Which leads to one of the most exciting parts of the mission: Many planetary scientists theorize that Ariel, and perhaps most or all of the other five moons, may be an ocean world harboring large, underground bodies of liquid water miles beneath the solid, icy surface. Finding out whether any of the moons have oceans is one of the major goals of the mission.

This is one reason why an orbiter would probably carry a magnetometer – to detect the electromagnetic interactions of an underground ocean as one of its moons travels through Uranus’ magnetic field. Instruments to measure the moons’ gravitational fields and cameras to study their surface geology would help, too.

Liquid water is an essential requirement for life as we know it. If oceans are detected, scientists will then want to look for other ingredients for life on the moons – such as energy, nutrients and organic matter.

Not a done deal

No launch date has been set for the mission, and there’s not yet an official go-ahead from NASA on its funding. The cost would probably be more than a billion dollars.

One critical factor to consider: The cosmos operates on its own timetable, and those spacecraft trajectories to Uranus will change over the years as the planets move along their orbits. Ideally, NASA would launch a mission in 2031 or 2032 to maximize trajectory convenience and minimize travel time. That time span is less than it may seem; it takes years of planning – and years more of constructing the spacecraft – to be ready for launch. That’s why the time is now to start the process and fund a mission to this fascinating world.The Conversation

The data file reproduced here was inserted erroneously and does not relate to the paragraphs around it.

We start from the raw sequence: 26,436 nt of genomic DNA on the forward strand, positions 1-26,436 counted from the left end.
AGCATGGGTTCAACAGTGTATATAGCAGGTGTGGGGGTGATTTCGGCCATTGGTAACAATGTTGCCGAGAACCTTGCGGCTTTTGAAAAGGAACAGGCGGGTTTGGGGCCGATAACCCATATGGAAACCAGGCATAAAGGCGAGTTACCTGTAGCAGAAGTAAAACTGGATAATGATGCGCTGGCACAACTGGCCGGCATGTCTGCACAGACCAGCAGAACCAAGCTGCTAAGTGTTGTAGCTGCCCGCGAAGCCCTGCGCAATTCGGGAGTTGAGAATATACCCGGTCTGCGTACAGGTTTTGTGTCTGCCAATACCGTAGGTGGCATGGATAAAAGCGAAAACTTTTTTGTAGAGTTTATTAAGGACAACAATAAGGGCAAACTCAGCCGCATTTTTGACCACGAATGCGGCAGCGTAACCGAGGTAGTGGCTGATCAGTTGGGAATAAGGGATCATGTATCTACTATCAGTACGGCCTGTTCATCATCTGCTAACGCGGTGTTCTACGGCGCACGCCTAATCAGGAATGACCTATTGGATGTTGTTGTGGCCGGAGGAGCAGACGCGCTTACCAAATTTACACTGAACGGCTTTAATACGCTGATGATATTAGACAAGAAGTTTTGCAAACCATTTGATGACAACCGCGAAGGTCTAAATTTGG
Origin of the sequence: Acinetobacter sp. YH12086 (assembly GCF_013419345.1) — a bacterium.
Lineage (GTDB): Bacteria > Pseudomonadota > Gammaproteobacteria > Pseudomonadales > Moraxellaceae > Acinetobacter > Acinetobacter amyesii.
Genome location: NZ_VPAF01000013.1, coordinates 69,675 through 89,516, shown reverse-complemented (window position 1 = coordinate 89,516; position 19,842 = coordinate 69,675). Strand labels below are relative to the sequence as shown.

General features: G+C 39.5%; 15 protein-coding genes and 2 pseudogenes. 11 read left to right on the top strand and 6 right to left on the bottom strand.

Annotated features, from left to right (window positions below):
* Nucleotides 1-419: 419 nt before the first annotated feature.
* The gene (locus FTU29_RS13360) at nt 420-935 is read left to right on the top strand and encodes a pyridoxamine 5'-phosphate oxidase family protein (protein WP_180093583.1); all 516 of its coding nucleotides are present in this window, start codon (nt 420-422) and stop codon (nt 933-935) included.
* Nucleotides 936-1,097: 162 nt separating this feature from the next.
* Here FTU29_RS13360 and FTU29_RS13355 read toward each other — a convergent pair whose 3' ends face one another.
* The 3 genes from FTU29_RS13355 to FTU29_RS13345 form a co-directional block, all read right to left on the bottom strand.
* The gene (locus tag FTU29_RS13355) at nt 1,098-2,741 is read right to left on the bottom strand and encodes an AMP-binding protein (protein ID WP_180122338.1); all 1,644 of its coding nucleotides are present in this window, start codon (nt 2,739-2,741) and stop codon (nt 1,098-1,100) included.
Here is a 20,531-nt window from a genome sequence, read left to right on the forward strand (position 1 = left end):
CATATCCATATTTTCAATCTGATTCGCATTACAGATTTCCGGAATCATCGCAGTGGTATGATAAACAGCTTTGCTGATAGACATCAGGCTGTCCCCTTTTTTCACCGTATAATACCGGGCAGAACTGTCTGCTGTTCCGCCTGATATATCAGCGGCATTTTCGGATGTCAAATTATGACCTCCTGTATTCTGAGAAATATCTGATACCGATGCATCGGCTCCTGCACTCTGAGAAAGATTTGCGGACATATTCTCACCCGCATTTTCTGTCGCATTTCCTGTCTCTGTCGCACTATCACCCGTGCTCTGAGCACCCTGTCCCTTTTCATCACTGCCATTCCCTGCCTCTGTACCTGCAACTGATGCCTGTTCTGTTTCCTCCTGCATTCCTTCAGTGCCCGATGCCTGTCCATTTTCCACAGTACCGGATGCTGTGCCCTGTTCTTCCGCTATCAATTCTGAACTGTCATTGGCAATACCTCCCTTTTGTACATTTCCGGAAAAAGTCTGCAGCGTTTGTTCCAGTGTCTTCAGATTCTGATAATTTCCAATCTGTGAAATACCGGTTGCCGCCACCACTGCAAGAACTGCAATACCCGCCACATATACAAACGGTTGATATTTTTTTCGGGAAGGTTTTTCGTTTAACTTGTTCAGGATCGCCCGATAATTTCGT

Mike Sori, Assistant Professor of Planetary Science, Purdue University

This article is republished from The Conversation under a Creative Commons license. Read the original article.

Gift Idea: HEROQUEST, One of the ABSOLUTE Best Board Games of All Time, is on Sale!

If you’re into fantasy tabletop board games or are looking for a game for someone who’s a fan of the genre, Amazon currently has the HeroQuest Game System Tabletop Board Game for sale! Need to be convinced? Head over the product page and read the reviews.